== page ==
The Republican who endorsed impeachment just demolished his party's embarrassing defense of Trump

The Republican who endorsed impeachment just demolished his party's embarrassing defense of Trump
Gage Skidmore

Republican Rep. Justin Amash came under fire over the weekend from his fellow party members when he  explicitly condemned President Donald Trump's actions described in Special Counsel Robert Mueller's report and said it showed he committed impeachable offenses by obstructing justice.


Amash is clearly undeterred by his GOP critics, which include the Republican National Committee Chair Ronna McDaniel and the president himself. In a new Twitter thread on Monday, the Michigan lawmaker debunked many of the mistaken and weak defense of Trump's actions. Many have criticized the idea that an obstruction of justice charge could possibly be warranted.

For example, Trump said on Twitter, "[H]ow do you Obstruct when there is no crime and, in fact, the crimes were committed by the other side?” (He added: “Justin is a loser who sadly plays right into our opponents hands!”[sic])

As Amash pointed out, the idea that "there is no crime" in the Russia case is just false.

"In fact, there were many crimes revealed by the investigation, some of which were charged, and some of which were not but are nonetheless described in Mueller’s report," he said.

Rudy Giuliani, the president's lawyer, has further argued it is "almost impossible to have obstruction of justice if there's no underlying crime." Attorney General Bill Barr has made a related, though different, claim that because Mueller was unable to find clear evidence of an underlying conspiracy with Russia, this suggests that Trump didn't have the corrupt intent required to obstruct justice.

But Amash likewise dispatched with this argument.

"In fact, obstruction of justice does not require the prosecution of an underlying crime, and there is a logical reason for that. Prosecutors might not charge a crime precisely *because* obstruction of justice denied them timely access to evidence that could lead to a prosecution," he wrote. (Indeed, I have argued that in at least one instance, one can reasonably suspect Trump may have obstructed Mueller from finding evidence of a conspiracy with Russia.)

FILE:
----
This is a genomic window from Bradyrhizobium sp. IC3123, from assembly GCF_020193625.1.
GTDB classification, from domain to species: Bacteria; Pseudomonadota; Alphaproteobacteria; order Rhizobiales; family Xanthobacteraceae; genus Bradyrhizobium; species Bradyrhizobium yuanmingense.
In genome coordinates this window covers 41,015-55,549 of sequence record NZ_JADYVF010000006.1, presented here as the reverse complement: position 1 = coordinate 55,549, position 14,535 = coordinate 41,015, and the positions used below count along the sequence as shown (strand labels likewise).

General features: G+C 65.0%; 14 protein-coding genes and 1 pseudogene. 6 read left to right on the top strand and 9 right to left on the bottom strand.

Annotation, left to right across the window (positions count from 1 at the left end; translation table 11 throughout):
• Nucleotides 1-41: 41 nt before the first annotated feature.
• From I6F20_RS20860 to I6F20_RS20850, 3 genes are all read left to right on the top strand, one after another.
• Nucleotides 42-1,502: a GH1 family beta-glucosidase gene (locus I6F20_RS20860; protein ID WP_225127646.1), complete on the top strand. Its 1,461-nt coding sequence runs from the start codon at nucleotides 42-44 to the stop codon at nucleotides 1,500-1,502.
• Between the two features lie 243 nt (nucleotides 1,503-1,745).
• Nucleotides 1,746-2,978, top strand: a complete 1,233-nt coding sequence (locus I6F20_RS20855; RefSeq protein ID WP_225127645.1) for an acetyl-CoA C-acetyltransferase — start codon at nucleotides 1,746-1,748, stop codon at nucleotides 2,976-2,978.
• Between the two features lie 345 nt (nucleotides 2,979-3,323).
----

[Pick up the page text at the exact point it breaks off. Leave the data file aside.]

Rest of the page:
Amash added: "If an underlying crime were required, then prosecutors could charge obstruction of justice only if it were unsuccessful in completely obstructing the investigation. This would make no sense."

Another argument, endorsed most forcefully and troublingly by Barr, is that Trump as president almost in principle couldn't be guilty of obstructing justice when he believed, sincerely, that the investigation was pointless because there was no underlying crime. This many brings up thorny constitutional issues about presidential powers, but Amash skillfully avoided dealing with these tricky questions.

"In fact, the president could not have known whether every single person Mueller investigated did or did not commit any crimes," he wrote. Mueller also argued in the report that even if Trump thought the investigation was spurious, he could still be guilty of corruptly obstructing it if he wanted to avoid personal embarrassment.

While he persuasively dismantled these defenses of Trump, Amash added another point even if his critics still aren't convinced Trump is guilty of a crime.

He noted that some of Trump's defenders (notably legal scholar Alan Dershowitz) "imply 'high Crimes and Misdemeanors' requires charges of a statutory crime or misdemeanor."

However, this isn't so — the basis for impeachment in the Constitution is left quite broad.

"In fact, 'high Crimes and Misdemeanors' is not defined in the Constitution and does not require corresponding statutory charges," Amash said. "The context implies conduct that violates the public trust—and that view is echoed by the Framers of the Constitution and early American scholars."

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